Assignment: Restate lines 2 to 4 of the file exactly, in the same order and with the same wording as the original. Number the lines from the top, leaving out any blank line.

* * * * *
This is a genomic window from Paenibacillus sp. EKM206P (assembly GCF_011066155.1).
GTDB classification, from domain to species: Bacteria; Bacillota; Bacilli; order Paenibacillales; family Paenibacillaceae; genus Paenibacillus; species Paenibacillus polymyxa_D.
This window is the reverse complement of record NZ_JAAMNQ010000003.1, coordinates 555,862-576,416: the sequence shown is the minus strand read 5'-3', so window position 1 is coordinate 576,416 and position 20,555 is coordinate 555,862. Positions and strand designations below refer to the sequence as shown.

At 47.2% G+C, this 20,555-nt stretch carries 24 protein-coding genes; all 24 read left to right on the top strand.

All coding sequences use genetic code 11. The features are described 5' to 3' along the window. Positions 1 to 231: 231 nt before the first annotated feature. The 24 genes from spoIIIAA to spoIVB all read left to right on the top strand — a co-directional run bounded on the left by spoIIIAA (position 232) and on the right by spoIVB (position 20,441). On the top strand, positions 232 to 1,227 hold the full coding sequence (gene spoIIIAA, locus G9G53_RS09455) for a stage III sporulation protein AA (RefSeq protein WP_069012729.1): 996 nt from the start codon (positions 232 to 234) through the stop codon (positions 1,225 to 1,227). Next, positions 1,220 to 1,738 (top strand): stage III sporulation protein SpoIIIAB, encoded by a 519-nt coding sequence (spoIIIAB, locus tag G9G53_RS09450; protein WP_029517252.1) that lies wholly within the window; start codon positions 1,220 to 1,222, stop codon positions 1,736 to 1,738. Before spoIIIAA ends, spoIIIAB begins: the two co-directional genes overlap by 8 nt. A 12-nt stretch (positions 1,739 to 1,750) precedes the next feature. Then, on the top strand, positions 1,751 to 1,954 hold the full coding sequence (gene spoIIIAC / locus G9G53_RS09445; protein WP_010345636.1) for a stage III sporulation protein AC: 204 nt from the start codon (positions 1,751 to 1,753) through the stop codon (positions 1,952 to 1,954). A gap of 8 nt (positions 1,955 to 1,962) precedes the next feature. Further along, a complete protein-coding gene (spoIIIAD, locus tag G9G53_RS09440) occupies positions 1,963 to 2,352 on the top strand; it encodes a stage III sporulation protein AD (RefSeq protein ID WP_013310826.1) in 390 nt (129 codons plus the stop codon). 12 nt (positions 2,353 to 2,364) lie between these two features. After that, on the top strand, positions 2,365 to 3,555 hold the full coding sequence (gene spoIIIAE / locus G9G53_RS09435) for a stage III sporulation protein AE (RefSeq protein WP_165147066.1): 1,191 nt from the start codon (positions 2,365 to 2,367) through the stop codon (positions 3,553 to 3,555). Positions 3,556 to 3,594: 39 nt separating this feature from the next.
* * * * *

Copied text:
GTDB classification, from domain to species: Bacteria; Bacillota; Bacilli; order Paenibacillales; family Paenibacillaceae; genus Paenibacillus; species Paenibacillus polymyxa_D.
This window is the reverse complement of record NZ_JAAMNQ010000003.1, coordinates 555,862-576,416: the sequence shown is the minus strand read 5'-3', so window position 1 is coordinate 576,416 and position 20,555 is coordinate 555,862. Positions and strand designations below refer to the sequence as shown.

At 47.2% G+C, this 20,555-nt stretch carries 24 protein-coding genes; all 24 read left to right on the top strand.